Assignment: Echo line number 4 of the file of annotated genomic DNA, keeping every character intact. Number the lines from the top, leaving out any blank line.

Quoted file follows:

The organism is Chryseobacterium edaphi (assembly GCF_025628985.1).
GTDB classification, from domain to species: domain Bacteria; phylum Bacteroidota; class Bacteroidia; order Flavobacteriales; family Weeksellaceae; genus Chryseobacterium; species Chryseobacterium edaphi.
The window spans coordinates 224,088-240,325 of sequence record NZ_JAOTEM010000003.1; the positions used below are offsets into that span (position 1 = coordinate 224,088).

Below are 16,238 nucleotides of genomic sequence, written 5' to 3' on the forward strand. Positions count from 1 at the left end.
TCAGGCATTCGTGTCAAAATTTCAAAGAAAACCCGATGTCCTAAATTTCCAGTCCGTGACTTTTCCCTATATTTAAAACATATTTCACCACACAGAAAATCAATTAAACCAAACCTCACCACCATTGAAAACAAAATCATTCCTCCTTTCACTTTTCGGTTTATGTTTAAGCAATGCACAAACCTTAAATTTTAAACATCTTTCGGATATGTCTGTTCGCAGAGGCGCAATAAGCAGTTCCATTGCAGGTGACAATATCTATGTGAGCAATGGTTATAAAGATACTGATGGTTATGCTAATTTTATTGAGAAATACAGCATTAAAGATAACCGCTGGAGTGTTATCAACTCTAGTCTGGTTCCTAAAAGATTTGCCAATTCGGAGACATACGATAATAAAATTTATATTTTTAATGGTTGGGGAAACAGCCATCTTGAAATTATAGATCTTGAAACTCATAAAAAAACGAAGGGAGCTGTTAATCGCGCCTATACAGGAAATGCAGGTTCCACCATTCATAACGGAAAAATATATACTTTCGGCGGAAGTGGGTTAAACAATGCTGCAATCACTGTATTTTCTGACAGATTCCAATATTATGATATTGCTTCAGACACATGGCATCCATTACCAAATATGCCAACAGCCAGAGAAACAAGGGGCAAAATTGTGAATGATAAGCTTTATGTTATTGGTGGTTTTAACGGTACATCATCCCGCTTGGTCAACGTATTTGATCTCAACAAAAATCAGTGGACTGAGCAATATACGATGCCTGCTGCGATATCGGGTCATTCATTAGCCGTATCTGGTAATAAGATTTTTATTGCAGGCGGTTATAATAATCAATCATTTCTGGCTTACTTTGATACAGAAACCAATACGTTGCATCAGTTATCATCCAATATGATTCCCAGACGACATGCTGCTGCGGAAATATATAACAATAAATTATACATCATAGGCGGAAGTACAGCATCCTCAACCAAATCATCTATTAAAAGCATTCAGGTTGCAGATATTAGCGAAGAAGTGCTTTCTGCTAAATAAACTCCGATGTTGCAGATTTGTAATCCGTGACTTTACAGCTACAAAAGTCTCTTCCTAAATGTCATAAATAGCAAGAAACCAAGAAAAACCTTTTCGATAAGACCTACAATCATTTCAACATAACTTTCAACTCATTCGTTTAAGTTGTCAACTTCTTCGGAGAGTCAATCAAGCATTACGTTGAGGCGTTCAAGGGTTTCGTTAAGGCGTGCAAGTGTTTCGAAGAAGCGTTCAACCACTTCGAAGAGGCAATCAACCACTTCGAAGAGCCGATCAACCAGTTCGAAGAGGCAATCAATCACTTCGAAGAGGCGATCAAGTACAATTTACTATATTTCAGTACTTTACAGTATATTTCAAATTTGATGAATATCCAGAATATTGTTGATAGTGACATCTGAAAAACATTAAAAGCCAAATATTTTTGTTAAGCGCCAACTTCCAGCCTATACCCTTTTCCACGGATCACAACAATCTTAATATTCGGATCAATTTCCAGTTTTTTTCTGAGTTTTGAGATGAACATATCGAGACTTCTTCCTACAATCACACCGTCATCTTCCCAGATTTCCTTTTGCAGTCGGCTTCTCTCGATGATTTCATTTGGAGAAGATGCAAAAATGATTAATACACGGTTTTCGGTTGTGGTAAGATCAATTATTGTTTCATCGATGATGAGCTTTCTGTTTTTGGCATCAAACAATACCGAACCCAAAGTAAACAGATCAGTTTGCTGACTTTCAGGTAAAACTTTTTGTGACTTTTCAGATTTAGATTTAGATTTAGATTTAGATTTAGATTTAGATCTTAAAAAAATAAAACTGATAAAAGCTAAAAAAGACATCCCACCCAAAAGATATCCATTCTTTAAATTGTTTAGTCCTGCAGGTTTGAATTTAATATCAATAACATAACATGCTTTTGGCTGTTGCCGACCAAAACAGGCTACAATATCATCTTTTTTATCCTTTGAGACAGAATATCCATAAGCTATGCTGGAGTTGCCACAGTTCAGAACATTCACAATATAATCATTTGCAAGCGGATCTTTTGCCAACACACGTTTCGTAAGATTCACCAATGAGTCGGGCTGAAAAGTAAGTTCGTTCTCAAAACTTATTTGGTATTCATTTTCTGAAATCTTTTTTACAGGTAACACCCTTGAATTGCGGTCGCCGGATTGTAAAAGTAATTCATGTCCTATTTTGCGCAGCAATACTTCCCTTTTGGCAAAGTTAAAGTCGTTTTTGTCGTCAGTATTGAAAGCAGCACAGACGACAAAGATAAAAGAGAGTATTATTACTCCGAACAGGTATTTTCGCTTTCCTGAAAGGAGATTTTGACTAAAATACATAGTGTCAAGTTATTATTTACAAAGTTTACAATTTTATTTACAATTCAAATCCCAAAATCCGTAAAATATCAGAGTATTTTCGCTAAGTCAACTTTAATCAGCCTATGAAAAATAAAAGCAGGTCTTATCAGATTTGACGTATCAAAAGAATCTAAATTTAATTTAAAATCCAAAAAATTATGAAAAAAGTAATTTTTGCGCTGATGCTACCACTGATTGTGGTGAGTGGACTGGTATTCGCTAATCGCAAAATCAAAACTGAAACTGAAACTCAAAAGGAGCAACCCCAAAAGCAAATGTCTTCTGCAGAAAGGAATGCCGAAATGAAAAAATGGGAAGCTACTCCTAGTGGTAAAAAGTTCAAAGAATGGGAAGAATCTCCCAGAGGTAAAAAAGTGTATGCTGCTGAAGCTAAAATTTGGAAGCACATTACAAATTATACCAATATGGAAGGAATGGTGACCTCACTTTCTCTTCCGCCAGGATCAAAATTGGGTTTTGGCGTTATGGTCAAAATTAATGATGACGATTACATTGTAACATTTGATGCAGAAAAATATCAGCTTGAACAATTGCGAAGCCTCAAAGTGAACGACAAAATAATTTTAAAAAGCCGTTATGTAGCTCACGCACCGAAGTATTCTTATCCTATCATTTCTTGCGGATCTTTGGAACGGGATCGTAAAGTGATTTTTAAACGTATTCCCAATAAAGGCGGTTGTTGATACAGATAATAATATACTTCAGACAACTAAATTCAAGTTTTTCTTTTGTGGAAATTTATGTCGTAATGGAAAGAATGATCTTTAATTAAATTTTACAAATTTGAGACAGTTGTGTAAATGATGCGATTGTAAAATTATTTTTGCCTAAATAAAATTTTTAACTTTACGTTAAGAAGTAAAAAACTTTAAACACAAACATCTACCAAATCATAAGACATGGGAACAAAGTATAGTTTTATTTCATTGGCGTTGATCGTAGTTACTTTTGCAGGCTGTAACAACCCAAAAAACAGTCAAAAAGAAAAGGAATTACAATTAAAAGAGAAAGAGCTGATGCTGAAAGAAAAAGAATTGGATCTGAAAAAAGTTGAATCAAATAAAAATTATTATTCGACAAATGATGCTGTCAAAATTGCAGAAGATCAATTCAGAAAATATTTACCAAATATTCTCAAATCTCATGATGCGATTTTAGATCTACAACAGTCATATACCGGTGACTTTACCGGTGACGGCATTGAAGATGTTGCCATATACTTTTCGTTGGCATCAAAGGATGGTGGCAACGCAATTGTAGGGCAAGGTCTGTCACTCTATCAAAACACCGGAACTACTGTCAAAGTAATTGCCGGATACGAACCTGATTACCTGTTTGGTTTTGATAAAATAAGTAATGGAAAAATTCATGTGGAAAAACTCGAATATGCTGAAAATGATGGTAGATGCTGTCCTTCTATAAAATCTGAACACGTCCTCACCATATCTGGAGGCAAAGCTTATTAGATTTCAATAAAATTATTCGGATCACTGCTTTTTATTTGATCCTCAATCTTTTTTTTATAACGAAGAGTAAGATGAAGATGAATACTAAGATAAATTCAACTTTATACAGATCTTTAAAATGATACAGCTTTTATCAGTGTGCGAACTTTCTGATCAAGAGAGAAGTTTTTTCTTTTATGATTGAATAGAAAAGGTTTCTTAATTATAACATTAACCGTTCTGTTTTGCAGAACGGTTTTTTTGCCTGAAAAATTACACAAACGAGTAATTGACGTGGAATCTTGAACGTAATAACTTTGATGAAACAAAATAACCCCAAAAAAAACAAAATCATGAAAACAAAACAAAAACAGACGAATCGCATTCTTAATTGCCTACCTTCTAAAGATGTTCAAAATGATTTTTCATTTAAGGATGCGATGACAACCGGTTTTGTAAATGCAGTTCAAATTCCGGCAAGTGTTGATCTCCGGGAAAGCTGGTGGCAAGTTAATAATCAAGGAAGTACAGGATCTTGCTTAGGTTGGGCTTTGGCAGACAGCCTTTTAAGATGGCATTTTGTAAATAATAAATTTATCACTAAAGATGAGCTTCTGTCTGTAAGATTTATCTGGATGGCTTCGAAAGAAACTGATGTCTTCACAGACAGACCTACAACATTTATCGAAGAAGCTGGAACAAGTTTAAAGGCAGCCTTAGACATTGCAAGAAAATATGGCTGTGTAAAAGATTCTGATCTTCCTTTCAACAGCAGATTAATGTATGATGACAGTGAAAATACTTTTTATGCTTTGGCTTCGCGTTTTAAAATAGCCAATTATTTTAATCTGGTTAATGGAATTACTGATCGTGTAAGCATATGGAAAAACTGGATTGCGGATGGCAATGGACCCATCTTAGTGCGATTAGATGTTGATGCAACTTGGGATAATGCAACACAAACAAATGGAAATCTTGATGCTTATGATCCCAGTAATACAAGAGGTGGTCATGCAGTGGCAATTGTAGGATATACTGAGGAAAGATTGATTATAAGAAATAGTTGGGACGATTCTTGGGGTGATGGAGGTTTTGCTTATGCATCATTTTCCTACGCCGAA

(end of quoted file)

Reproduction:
Below are 16,238 nucleotides of genomic sequence, written 5' to 3' on the forward strand. Positions count from 1 at the left end.